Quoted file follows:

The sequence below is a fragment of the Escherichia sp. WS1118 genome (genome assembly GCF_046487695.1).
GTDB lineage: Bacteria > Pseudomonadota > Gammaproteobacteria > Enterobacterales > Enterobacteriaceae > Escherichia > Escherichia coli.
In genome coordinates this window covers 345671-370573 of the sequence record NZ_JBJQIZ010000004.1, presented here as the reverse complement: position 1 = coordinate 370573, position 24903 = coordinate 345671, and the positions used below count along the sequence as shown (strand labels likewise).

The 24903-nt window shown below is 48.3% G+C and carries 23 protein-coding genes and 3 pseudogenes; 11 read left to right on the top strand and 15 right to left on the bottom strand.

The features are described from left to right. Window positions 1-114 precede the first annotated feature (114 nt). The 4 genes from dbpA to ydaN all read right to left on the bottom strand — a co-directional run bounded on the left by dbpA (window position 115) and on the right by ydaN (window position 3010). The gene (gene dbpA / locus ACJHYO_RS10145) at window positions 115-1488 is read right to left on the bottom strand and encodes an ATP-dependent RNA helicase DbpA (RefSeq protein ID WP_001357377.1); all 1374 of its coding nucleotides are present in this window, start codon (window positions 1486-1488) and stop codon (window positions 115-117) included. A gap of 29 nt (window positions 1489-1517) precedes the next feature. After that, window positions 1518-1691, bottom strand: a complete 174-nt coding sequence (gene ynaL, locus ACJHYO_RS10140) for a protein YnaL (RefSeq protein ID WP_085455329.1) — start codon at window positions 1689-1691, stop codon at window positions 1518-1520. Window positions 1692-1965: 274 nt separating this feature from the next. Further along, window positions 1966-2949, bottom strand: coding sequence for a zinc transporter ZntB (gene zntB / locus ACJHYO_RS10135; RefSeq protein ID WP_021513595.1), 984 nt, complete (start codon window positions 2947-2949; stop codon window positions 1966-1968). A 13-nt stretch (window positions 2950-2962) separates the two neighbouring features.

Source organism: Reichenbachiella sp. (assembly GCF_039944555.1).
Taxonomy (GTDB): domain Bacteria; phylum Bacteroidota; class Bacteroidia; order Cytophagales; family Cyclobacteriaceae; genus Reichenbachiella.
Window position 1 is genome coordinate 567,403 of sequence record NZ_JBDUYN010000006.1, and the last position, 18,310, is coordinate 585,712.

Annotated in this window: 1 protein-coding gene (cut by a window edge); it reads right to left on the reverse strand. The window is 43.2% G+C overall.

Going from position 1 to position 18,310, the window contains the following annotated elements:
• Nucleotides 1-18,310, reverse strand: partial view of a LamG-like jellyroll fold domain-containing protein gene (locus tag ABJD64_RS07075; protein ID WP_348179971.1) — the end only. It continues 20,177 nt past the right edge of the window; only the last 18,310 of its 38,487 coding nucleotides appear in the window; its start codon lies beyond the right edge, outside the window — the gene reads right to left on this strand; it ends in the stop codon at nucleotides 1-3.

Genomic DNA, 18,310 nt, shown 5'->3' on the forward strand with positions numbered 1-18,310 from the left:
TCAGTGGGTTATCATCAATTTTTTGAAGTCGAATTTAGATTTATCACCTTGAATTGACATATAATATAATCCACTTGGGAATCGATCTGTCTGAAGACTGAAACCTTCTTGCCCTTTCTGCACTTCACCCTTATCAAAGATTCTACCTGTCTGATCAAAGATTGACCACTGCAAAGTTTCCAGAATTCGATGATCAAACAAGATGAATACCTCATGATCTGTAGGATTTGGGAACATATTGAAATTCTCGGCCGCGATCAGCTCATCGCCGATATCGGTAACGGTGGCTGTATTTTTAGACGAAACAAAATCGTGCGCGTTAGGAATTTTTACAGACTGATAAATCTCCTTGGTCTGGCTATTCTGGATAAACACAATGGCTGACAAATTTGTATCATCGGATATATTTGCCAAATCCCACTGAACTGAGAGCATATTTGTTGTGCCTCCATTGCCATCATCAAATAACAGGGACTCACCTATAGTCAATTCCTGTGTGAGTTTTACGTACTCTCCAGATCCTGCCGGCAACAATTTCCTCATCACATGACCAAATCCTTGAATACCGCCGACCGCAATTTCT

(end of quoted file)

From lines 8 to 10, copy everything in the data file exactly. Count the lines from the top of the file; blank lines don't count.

Window position 1 is genome coordinate 567,403 of sequence record NZ_JBDUYN010000006.1, and the last position, 18,310, is coordinate 585,712.

Annotated in this window: 1 protein-coding gene (cut by a window edge); it reads right to left on the reverse strand. The window is 43.2% G+C overall.

Going from position 1 to position 18,310, the window contains the following annotated elements: